Meth addiction and overdose deaths involving meth are sharply on the rise. Among those over 12 years of age in 2021, roughly 2.5 million reported using meth in the prior year. In the same year, more than 32,000 people lost their lives to psychostimulants, a number primarily attributed to methamphetamine.
Methamphetamine is a powerful stimulant that works by delivering a rush of dopamine to the brain, which leads to heightened energy and euphoria, as well as the ability to stay awake for long periods. The drug contains a dangerous cocktail of chemicals that are highly addictive. Most meth is either a powder or small crystal shards that individuals snort, smoke, swallow, and inject.
Known for delivering powerful stimulating effects, meth use often drives intense drug-seeking behaviors because people continue to chase the high that it delivers. Physical withdrawal with prolonged use can be life threatening. This dangerous substance involves severe consequences for the user and their families. Take a look at the long-term effects of meth abuse below.
Short-Term Effects of Methamphetamine Use
The immediate effects of meth are part of why the drug can be so addictive. Meth use can also bring on physical symptoms that can be dangerous. The short-term side effects of meth use include:
- High energy levels: Meth causes an extreme surge of energy, so the user often can’t sit still and may not be able to sleep.
- Faster heart rate: Meth can speed up the heart rate, much like other stimulants such as cocaine.
- Lack of appetite: Meth users often experience severe weight loss due to lacking appetite and higher energy levels.
- Heightened body temperature: The chemicals in meth can elevate core body temperature to the degree that organs can be negatively affected.
- Faster respiratory rate: A higher heart rate and temperature can lead to faster, shallower breathing.
Long-Term Side Effects of Meth Use
The long-term effects of meth addiction can be chronic, sometimes even fatal. Routine use can lead to a full spectrum of devastating outcomes, from psychological to physical.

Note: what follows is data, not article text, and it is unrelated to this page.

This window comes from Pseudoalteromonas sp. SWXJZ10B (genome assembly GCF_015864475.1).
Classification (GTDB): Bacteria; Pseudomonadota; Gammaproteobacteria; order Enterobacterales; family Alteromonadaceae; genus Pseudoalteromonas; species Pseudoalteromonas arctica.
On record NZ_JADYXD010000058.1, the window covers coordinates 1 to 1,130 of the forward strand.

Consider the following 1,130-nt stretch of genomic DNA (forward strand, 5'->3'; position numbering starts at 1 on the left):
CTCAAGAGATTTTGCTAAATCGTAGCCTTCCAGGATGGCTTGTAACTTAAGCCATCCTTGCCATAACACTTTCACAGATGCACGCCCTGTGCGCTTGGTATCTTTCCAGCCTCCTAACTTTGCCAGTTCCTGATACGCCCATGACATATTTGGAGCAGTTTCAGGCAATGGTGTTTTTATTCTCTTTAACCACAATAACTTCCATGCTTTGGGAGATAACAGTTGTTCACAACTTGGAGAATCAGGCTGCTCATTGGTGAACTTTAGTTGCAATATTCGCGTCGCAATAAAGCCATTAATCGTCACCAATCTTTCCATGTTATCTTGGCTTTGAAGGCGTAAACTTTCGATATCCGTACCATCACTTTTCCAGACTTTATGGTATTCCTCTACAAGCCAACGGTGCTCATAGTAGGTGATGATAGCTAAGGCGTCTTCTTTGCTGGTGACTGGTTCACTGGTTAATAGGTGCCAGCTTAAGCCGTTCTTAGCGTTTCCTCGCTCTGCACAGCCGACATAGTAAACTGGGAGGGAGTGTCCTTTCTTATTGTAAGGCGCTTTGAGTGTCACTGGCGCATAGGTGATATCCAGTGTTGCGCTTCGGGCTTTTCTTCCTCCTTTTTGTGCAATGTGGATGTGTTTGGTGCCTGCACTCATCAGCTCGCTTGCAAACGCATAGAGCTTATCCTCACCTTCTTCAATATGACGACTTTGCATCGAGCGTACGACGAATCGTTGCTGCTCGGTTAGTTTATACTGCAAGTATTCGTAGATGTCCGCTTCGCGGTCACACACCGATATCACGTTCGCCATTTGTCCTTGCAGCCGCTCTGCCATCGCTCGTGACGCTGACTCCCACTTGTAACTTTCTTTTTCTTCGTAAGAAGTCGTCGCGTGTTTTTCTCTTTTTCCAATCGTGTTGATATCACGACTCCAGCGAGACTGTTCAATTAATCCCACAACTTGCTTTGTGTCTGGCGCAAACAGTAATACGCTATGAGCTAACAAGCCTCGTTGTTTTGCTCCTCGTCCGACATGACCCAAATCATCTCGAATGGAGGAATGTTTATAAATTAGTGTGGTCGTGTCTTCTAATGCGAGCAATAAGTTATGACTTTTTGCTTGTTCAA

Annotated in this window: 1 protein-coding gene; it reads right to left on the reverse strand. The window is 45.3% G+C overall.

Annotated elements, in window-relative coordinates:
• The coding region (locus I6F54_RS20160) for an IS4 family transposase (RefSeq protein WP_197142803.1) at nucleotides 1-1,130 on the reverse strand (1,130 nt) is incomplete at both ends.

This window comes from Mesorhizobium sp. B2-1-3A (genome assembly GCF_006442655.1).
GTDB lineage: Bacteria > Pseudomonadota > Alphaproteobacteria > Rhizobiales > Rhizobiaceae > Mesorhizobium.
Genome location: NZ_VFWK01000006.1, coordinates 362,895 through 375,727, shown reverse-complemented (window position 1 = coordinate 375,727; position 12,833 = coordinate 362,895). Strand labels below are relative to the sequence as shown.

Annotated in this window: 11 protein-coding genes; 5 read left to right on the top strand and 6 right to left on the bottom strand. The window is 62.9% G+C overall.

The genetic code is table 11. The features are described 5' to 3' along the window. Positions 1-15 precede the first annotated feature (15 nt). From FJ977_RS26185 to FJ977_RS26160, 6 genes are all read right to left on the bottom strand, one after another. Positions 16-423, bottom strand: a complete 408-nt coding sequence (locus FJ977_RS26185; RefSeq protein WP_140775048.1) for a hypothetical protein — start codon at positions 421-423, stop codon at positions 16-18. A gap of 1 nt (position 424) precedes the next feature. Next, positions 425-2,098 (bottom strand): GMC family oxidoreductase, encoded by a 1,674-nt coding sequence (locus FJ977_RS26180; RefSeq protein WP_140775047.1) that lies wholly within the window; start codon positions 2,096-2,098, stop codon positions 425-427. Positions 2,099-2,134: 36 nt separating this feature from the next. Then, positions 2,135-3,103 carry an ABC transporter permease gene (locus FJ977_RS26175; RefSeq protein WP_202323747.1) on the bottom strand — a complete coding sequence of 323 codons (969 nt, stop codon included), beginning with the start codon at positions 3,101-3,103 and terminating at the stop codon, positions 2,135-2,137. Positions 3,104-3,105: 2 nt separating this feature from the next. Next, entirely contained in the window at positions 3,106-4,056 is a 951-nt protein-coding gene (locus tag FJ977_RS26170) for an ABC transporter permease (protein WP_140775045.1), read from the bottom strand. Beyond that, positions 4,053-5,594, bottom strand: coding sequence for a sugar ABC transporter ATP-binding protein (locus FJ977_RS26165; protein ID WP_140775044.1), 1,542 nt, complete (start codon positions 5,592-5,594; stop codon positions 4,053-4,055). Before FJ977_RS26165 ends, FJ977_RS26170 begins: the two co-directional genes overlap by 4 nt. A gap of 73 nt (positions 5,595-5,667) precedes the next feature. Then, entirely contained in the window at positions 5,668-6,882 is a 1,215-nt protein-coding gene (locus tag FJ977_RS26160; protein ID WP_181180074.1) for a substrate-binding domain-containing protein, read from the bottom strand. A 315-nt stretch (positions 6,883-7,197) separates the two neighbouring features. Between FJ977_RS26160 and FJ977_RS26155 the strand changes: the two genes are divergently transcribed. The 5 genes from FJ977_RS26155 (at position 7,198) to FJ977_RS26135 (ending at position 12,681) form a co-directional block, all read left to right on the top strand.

Drastic personality changes
Addiction, as a whole, has the ability to change your personality and how you connect with others. Meth is highly associated, however, with some of the most extreme personality changes. Impulsivity, paranoia, and even violence are among the effects of meth addiction. Extreme highs and lows in mood and emotions are common while using meth, and the need for the drug can overpower all logic and reason.
Personal and professional issues
The combination of personality changes and addiction to meth often leads to immense personal and professional issues. Most people who use meth for long periods experience lost relationships and social connections and have a difficult time keeping a job. The inability to be a reliable, stable employee often leads to poor job performance. Friends and loved ones often fall under suspicion due to meth-driven paranoia, and relationships can suffer due to the change in the individual’s temperament and personality.
Premature aging, poor oral health, and skin issues
Meth use can lead to rapid age progression due to lack of sleep, poor nutrition, and excessive toxin exposure. The drug commonly causes cravings for sugary foods and drinks, a lack of saliva, and teeth grinding, which can cause issues with oral health and tooth loss. Skin issues with meth use are also common due to the tendency to pick or scratch the skin on the face, arms, and legs. Long-term effects of meth can include hallucinations that drive skin-picking behaviors.
Mental health disorders and brain damage
Meth use can lead to issues with depression, anxiety, and even stimulant-induced psychosis, which sometimes evolves into schizophrenia. Stimulant-induced psychosis stems from changes in the central nervous system and how the drugs alter the way the brain processes information. Therefore, visual and audible hallucinations are common. Using meth long term can permanently affect parts of the brain that are vital for things such as attention, executive function, and communication. Cell death in the primary reward center can lead to issues with self-control or feeling happy.
Long-term meth use can lead to kidney damage, liver damage, and a high risk of stroke. The drug is exceptionally hard on the heart because it raises blood pressure, which forces the organ to work harder than it should. Further, meth use can suppress the immune system, which can heighten the risk of contracting certain illnesses and diseases.
Find Help for Meth Addiction at Vanguard
Meth addiction is one of the most dangerous substance abuse disorders due to the high risk of permanent negative effects. If you or someone you love is struggling to overcome addiction to methamphetamine, finding the right treatment option as quickly as possible is vital. Vanguard Behavioral Health’s methamphetamine treatment options in Tucson, AZ, and Albuquerque, NM, may be the answer. Reach out to discuss inpatient and outpatient treatment at Vanguard.